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presence of this Christian man. His informants were his eyes and ears; of all that he heard and saw he made an imperishable note, and whilst he undertook to see justice done by the country to criminals whom he could not otherwise help, he gave freedom in every city to as many as a pecuniary contribution could supply with the liberty of which, guiltless of all crime, they had been wantonly robbed. The fruit of his first great labour was not slow to come. Upon the conclusion of the survey taken by John Howard of the prisons of England, the House of Commons resolved itself into a committee, in order to ascertain from the philanthropist, who was called to. the bar, the actual state of the case. We may conclude that the language of a man in whose stern presence kings were said to quail, and whose indignant soul was overflowing with the wrong it knew, was, if not flattering to Parliament, highly useful for future legislation. The thanks of the Legislature were publicly given at the close of his evidence. In the course of it a characteristic question was addressed to him. A member, surprised at the extent and minuteness of his inspections, inquired at whose expense he travelled. “Howard,” says a friend who knew him well, “ was almost choked before he could reply.”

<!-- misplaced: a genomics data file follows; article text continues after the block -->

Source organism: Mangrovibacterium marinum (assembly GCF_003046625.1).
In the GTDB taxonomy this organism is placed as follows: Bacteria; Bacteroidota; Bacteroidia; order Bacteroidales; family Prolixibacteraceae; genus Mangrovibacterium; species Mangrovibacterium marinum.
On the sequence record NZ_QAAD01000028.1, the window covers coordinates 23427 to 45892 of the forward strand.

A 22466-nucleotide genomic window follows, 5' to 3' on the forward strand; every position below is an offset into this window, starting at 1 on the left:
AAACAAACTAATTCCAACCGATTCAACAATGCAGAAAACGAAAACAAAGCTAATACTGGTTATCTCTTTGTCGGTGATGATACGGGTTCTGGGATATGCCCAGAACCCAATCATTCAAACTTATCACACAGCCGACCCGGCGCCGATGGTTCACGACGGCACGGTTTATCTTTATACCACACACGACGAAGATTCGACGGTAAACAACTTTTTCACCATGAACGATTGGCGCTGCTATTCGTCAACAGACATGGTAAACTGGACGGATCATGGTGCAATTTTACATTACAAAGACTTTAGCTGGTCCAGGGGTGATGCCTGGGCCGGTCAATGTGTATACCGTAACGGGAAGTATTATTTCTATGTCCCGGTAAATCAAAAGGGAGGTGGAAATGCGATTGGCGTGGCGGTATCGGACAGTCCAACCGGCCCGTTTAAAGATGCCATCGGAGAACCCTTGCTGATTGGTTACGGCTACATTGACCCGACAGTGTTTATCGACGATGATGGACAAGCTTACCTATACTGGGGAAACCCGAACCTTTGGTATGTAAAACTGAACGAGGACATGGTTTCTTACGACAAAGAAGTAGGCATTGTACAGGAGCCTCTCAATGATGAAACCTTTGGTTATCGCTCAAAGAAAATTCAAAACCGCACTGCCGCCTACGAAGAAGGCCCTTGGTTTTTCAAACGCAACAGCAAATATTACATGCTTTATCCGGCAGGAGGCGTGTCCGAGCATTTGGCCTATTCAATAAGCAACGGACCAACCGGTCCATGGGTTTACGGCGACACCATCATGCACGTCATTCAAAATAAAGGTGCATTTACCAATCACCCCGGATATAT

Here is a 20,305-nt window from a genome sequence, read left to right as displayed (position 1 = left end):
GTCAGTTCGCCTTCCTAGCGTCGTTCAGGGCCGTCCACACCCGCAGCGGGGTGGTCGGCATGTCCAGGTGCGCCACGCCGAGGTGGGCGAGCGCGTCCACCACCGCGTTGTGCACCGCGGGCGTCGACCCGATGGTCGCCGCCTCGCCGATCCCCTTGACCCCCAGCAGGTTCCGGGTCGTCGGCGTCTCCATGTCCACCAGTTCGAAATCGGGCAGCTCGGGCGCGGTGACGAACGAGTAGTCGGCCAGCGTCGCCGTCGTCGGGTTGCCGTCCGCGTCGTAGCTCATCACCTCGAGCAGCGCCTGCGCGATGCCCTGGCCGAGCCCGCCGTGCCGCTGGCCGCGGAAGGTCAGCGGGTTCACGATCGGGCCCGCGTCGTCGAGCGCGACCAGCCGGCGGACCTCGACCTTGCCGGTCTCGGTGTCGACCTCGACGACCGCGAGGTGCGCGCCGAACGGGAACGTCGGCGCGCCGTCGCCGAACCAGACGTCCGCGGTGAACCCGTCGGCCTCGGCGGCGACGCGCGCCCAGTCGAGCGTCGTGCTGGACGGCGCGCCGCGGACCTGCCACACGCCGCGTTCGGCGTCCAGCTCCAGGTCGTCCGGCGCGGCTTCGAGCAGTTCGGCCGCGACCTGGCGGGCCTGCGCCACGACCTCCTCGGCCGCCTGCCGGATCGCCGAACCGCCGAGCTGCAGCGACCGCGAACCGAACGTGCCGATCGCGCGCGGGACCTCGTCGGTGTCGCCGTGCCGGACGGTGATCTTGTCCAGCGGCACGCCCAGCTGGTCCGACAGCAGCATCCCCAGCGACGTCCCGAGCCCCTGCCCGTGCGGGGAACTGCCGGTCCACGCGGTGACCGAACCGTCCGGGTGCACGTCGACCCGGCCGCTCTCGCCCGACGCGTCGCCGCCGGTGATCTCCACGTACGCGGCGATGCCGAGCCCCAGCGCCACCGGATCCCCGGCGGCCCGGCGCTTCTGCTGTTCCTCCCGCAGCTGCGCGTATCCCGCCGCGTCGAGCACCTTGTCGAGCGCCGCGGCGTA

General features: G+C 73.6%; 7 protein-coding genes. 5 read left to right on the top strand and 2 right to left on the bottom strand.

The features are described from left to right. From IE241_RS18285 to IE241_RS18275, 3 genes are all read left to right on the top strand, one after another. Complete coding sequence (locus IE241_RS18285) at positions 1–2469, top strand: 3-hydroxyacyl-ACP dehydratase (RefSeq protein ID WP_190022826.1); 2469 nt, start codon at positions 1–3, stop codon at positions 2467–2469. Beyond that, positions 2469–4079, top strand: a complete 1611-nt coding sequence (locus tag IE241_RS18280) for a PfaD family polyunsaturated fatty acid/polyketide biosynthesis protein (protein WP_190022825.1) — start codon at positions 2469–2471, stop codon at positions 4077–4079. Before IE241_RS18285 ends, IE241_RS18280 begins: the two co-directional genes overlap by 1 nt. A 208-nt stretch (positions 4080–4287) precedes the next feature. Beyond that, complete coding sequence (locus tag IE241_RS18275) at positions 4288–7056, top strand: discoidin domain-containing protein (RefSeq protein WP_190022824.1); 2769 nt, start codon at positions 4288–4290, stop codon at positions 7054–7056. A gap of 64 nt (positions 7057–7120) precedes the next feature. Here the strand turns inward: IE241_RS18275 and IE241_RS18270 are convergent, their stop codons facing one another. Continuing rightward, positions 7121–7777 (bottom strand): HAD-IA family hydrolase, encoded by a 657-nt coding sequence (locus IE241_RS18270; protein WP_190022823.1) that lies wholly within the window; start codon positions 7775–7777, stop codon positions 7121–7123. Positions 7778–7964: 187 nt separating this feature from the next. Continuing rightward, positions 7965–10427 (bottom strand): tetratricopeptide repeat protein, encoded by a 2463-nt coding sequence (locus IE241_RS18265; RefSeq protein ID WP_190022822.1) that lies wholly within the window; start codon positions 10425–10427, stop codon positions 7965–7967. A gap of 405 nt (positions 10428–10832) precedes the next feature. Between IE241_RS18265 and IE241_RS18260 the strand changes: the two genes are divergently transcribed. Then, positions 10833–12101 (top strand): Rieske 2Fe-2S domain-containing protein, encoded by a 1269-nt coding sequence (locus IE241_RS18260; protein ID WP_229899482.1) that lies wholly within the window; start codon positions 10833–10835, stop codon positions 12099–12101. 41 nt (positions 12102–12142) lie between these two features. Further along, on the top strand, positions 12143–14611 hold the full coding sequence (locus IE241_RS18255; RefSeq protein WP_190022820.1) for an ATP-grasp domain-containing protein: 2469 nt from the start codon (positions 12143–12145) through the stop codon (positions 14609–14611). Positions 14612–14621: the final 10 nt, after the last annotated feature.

Having swept the provinces, Howard next turned to the metropolis. We have not space to follow him into the Fleet, the Marshalsea, the King's Bench, the Poultry Compter, the New Ludgate, and all the other places of detention into which he burrowed, and from which he brought forth for the contemplation of his fellows, misery that the saddest tales of
HOWARD'S INCESSANT JOURNEYS.